Homemade Lemonade

5 from 1 vote

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A big old pitcher of cold sweet tart lemonade is probably the most refreshing drink of summer and very easy to make.

Pitcher pouring lemonade into a small glass.

When is the last time you made homemade lemonade? A big old pitcher of cold sweet-tart lemonade, probably the most refreshing drink of summer (we are talking nonalcoholic drinks here; I’m up for a debate about a chilled glass of rosé). It’s stupidly easy, and people go bonkers for it.

Pitcher pouring lemonade into a glass with lemon slices and mint leaves.

You can double or triple this recipe as needed/desired, and know that you can dial up and down the sweetness or the tartness as you and your people like. We like ours on the slightly tart side. But the good news is that once you have a batch of simple syrup made and ready to go (simple syrup is just sugar dissolved in hot water and then chilled), people can add a bit more sweetness to their individual glasses. Everyone gets the lemonade of their wishes.

Homemade Lemonade: A big old pitcher of cold sweet tart lemonade is probably the most refreshing drink of summer and very easy to make.

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How to Make Homemade Lemonade

The most important thing is to use fresh lemon juice. You won’t get the same fresh flavor by using lemon juice available in bottles, which is often made from concentrate. If that’s what you’ve got, go for it, but the rewards for juicing your own lemons are evident in a pitcher of from-scratch lemonade. The task of juicing lemons is one that I am often happy to delegate, and that anyone can do (don’t let your kids tell you otherwise).

Pour fresh lemon juice into a pitcher.

Fresh lemon juice pouring into a glass pitcher.

Add simple syrup to taste.

Simple syrup pouring into a pitcher of lemon juice.

Add cold water. You can add some ice to the pitcher to keep the lemonade very cold. Or, do as I do and serve the lemonade in glasses over ice so the whole pitcher of lemonade doesn’t get diluted.

Glass jar of cold water pouring into a pitcher.

Pour into ice-filled glasses, garnished as you wish. I like to garnish my lemonade with fresh mint leaves and slices of lemon, but you can pick one or the other, or skip the garnish altogether. Raspberries or other berries are a nice pop-of-color additional as well. If you wanted to make pink lemonade, you could blend up a few raspberries or strawberries and stir them right into the lemonade, or try Watermelon Lemonade.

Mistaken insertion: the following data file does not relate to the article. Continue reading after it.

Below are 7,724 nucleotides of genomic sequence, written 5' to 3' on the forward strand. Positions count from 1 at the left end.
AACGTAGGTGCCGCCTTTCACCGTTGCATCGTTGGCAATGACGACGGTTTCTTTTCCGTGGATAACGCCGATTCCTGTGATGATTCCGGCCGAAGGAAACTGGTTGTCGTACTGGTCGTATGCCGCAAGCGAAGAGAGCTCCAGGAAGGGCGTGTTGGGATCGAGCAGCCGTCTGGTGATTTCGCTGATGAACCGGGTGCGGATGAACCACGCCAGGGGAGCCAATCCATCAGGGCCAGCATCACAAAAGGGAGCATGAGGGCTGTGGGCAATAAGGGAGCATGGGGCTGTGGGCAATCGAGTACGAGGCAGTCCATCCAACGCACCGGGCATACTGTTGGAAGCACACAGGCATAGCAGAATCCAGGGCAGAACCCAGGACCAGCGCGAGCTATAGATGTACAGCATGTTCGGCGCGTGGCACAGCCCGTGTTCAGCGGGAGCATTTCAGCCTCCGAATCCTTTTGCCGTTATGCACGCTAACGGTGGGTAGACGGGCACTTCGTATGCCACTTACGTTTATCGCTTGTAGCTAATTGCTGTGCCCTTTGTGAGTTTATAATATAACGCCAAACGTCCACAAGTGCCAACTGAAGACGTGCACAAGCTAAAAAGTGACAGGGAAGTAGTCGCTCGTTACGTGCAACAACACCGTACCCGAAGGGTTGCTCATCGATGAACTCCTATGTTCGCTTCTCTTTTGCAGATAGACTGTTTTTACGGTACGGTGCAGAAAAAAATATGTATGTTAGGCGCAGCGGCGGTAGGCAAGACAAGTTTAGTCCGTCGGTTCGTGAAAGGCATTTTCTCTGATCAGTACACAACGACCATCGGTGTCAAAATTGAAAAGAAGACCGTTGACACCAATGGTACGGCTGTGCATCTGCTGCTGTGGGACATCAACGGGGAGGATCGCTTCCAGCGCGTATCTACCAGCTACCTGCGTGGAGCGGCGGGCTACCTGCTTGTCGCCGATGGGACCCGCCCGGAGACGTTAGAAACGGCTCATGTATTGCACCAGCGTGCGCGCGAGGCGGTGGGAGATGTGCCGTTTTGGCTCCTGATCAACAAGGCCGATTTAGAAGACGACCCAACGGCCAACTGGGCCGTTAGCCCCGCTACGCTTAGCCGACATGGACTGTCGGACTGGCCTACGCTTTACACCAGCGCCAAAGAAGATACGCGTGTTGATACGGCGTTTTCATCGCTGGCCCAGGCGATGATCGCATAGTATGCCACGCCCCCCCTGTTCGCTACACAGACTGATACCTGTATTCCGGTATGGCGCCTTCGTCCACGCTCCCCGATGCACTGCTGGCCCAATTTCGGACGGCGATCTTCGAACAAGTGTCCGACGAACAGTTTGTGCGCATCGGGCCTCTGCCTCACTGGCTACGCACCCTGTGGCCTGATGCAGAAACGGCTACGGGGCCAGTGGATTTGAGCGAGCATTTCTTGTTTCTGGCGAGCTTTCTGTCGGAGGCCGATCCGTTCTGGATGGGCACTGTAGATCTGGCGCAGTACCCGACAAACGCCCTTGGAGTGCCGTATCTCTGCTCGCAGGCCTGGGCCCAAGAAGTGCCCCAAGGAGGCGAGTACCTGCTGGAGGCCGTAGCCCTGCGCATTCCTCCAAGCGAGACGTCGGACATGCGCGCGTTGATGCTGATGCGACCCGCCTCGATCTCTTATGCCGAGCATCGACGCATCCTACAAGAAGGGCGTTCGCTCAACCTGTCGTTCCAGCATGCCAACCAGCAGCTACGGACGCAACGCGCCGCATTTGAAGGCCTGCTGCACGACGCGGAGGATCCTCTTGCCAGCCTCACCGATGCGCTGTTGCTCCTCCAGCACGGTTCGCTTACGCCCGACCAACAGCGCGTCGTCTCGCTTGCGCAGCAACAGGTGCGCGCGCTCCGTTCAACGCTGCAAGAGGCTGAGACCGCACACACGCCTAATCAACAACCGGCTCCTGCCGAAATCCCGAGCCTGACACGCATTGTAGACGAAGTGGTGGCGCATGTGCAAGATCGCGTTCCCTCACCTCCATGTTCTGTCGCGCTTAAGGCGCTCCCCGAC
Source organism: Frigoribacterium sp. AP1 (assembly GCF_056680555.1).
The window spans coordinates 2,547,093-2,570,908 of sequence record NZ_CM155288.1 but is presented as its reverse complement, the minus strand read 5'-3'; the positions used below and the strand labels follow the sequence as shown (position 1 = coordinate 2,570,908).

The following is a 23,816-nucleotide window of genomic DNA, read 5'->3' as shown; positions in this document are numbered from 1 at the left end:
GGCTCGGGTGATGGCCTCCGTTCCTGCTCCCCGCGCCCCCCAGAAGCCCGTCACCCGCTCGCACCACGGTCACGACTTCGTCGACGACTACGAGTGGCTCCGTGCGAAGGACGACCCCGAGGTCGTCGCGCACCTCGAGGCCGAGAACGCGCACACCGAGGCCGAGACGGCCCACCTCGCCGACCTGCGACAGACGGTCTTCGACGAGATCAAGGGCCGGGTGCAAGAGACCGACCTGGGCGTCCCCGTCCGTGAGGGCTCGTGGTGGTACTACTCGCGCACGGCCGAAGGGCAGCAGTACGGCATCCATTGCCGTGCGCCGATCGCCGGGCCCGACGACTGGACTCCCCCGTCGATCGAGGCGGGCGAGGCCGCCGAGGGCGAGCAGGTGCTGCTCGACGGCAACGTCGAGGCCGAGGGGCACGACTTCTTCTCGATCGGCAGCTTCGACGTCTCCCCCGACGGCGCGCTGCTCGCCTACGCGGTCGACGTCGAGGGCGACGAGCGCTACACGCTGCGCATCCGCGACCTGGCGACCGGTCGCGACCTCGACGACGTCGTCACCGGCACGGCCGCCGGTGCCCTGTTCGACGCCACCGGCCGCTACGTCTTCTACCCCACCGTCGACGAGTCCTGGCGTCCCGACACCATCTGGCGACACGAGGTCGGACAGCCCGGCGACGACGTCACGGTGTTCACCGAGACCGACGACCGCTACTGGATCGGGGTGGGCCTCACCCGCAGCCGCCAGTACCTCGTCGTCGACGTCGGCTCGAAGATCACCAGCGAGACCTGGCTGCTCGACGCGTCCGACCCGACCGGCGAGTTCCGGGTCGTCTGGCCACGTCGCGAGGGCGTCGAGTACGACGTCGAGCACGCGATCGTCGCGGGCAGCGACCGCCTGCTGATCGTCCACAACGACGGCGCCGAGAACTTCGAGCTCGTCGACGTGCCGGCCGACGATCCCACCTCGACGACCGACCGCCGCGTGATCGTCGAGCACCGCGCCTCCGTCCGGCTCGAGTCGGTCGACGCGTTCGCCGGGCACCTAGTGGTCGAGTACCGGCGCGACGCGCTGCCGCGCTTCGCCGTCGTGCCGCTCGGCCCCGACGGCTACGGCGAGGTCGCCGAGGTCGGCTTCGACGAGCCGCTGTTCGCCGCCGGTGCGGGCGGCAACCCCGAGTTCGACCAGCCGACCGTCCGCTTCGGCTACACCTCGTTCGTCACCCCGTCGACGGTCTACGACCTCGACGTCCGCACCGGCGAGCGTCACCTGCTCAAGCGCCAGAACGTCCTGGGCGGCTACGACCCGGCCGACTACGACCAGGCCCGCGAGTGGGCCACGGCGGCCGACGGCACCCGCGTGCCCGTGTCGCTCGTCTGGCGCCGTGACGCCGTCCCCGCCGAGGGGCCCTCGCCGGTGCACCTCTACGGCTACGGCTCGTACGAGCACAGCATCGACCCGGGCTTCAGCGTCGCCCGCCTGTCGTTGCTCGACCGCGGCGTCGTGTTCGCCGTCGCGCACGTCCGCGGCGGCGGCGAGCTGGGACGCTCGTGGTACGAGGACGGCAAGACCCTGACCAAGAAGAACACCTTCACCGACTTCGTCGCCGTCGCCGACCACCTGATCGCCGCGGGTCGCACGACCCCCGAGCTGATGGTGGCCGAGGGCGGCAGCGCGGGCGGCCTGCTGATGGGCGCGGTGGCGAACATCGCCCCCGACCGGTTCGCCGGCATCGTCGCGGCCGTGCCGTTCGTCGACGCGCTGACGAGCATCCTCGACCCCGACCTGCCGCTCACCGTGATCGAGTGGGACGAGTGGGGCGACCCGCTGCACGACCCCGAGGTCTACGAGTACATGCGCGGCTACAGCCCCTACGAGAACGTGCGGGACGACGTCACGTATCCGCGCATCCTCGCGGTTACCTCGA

Glass with lemon slices and mint being filled with lemonade.

For limeade, use lime juice instead of the lemon juice. Or, try and blend of lemon and lime juice for lemon-limeade.

Fresh lemonade lasts for up to a week in a sealed container in the fridge.

Small glass of Lemonade with lemon slices and mint leaves.

More Non-Alcoholic Summer Drinks

More Lemon Recipes

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5 from 1 vote

Homemade Lemonade

A big old pitcher of cold sweet tart lemonade is probably the most refreshing drink of summer and very easy to make.
Prep Time: 15 minutes
Cook Time: 0 minutes
Total Time: 15 minutes
Servings: 4 People
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Ingredients 

  • 1 cup fresh lemon juice
  • ½ cup simple syrup (or more to taste)
  • 4 cups cold water
  • Mint leaves (to serve; optional)
  • Thin lemon slices (to serve)

Instructions 

  • In a pitcher combine the lemon juice, simple syrup and water. You can add ice to the pitcher, or I prefer to serve the lemonade in glasses over ice so the lemonade doesn’t get diluted.
  • Garnish with the mint leaves and lemon slices, if desired.

Notes

You can double or triple this recipe as needed/desired, and know that you can dial up and down the sweetness or the tartness as you and your people like.   We like ours on the slightly tart side. But the good news is that once you have a batch of simple syrup made and ready to go (simple syrup is just sugar dissolved in hot water and then chilled), people can add a bit more sweetness to their individual glasses. Everyone gets the lemonade of their wishes.

Nutrition

Calories: 127kcal, Carbohydrates: 35g, Protein: 1g, Fat: 1g, Saturated Fat: 1g, Sodium: 37mg, Potassium: 89mg, Fiber: 1g, Sugar: 32g, Vitamin A: 4IU, Vitamin C: 24mg, Calcium: 16mg, Iron: 2mg
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About Katie Workman

Katie Workman is a cook, a writer, a mother of two, an activist in hunger issues, and an enthusiastic advocate for family meals, which is the inspiration behind her two beloved cookbooks, Dinner Solved! and The Mom 100 Cookbook.

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